- All agents ai are all aware of each other and can communicate freely:

T + i=1,N Tai + i,j=1,N Taiaj

Let’s return back to Scheduler and Dining Philosophers.

One way to solve both problems is to ramp up personal intelligence of each agent. The agent can be aware of each other and can communicate freely.

Such situation is described by the polynomial at the bottom of the slide. Notice that the polynomial has N square quadratic terms.

Basically, more complex polynomial means more complex code with more dependences between objects.

33 Scheduler and DPP analysis with reflexive polynomials

Solution 1.
- Easy to implement in the beginning, when some basic AI is already in place
- Second order reflexive polynomial, number of quadratic terms grows as N2
- Agents’ personal intelligence has to overcome quadratic complexity

Complexity managed poorly!

Ramping up personal intelligence while not imposing any restrictions on the communication or awareness is one of the ways to solve the problem.

It is easy to implemented for small number of agents. It is tempting to follow such way under the pressure of deadlines, when some basic personal AI is in place. All we need is just throw in some messaging and the agents will start cooperate.

However this approach faces inherent N square complexity, which personal AI has to overcome. No wonder it fails pretty soon with the growth of N.

This is the case when interaction complexity is managed poorly.

34 Scheduler and DPP analysis with reflexive polynomials

Solution 2. Group AI (Hierarchical Control): agents cooperation handled on a layer higher.
- Agents ai are not aware of each other; only the agent in charge A is aware of its subordinates:

T + TA + i=1,N Tai + i=1,N TaiA

The second solution is to introduce group layer to help personal AIs.

That can be done with introducing a special agent A capital that is aware of all of the cooperating agents. The regular agents are not aware of A capital. The A capital takes responsibility to orchestrate cooperation of regular agents.

Lefebvre polynomial for such hierarchical situation looks differently. As you can see it has only N second-order terms.

35 Scheduler and DPP analysis with reflexive polynomials
Solution 2. Hierarchical control.
- Extra work in the beginning to setup group layer of AI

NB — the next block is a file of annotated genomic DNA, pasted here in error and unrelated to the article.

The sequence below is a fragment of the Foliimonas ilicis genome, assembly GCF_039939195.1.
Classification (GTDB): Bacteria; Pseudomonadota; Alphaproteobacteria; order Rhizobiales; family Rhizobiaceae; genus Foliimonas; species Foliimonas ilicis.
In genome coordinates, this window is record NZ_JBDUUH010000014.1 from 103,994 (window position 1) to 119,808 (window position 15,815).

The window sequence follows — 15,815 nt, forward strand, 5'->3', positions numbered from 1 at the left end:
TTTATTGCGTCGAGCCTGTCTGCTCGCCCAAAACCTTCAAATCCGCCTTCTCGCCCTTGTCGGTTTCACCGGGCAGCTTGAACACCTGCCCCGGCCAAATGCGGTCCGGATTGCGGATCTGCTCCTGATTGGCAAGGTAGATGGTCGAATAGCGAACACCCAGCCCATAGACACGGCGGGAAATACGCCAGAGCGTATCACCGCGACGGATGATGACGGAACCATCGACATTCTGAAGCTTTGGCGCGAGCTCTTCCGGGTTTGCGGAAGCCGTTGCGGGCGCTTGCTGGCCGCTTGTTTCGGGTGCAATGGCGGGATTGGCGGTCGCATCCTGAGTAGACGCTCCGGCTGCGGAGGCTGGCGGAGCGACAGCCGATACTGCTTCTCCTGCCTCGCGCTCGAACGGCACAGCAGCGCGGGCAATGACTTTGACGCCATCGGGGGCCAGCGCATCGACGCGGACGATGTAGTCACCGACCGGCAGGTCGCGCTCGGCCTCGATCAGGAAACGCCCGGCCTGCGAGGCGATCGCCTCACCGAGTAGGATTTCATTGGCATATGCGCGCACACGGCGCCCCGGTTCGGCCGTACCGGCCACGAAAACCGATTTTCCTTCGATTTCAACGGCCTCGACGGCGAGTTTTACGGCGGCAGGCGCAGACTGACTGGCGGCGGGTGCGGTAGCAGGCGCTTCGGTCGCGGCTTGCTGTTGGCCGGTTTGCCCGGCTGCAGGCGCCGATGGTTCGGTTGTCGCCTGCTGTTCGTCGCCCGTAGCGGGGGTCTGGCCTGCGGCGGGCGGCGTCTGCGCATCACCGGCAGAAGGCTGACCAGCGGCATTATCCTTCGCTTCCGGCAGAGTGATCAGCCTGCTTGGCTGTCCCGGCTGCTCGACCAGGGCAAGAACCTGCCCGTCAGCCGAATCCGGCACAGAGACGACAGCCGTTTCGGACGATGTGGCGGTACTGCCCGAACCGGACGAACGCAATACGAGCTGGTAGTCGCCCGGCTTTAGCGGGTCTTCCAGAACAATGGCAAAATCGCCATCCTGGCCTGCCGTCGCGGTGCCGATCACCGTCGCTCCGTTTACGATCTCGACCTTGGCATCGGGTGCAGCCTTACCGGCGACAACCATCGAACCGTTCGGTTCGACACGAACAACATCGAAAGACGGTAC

- Only N second-order members

Complexity managed better!

That presents second approach to the problems. The approach uses group AI and hierarchical control.

The downside of this approach is that developer need to invest some extra time to create group layer for AI .

The advantage is obvious: the complexity is managed much better. It grows linearly with the number of agents.

36 OSM similarities to Command Hierarchy:
- Hierarchical control is based on similar metaphors
- Messaging built on commands and reports

“AI Game Programming Wisdom”, 2002:
William van der Sterren,
John Reynolds.
This discussion explains importance of the hierarchical control. The similarity of the second approach to the command hierarchy is obvious. The command hierarchy was proposed in the book AI Game Programming wisdom, the very first book in the series. The similarities are in using similar metaphors and in the commands/reports-based communication.

However OSM is not boiling down to just command hierarchy.

37 OSM is more than Command Hierarchy:
- Clear distinction between Dispatchers and Collectives
- Explicit rule when create new Dispatchers or Collectives
- Generality going beyond AI applications
- OSM is not a tree but DAG, several hierarchies can co-exist

In OSM we apply the metaphor consistently to all types of agents interactions.

Here are some of the more important differences from just command hierarchy:

- We made clear distinction between Collective and Dispatcher.

- OSM sets clear rules on when new dispatchers are needed.

- Dispatchers are more flexible in terms of hierarchy. They form DAG instead of a tree.

The consistent application of the metaphor actually promotes OSM to quite general design pattern.

38 OSM communication rules
Subordinate agent:
- Can send reports only by placing them into outbox
- Is not aware of the dispatcher in charge or same-layer subordinates
- Hence, agent can’t send commands, requests or “suggestions” to the dispatcher in charge
Purpose: killing quadratic terms in reflexive polynomial (complexity management)
Earlier we established main building blocks of OSM and now we are ready to describe how they communicate. The communication rules for OSM are aimed at killing quadratic terms in the reflexive polynomial. The rules are quite simple. They tell what exactly a subordinate agent can do and what it can’t.

Agents can send reports. They do it by placing reports into outbox.

An agent is not aware of the dispatcher in charge.

An agent is not aware of same-layer subordinates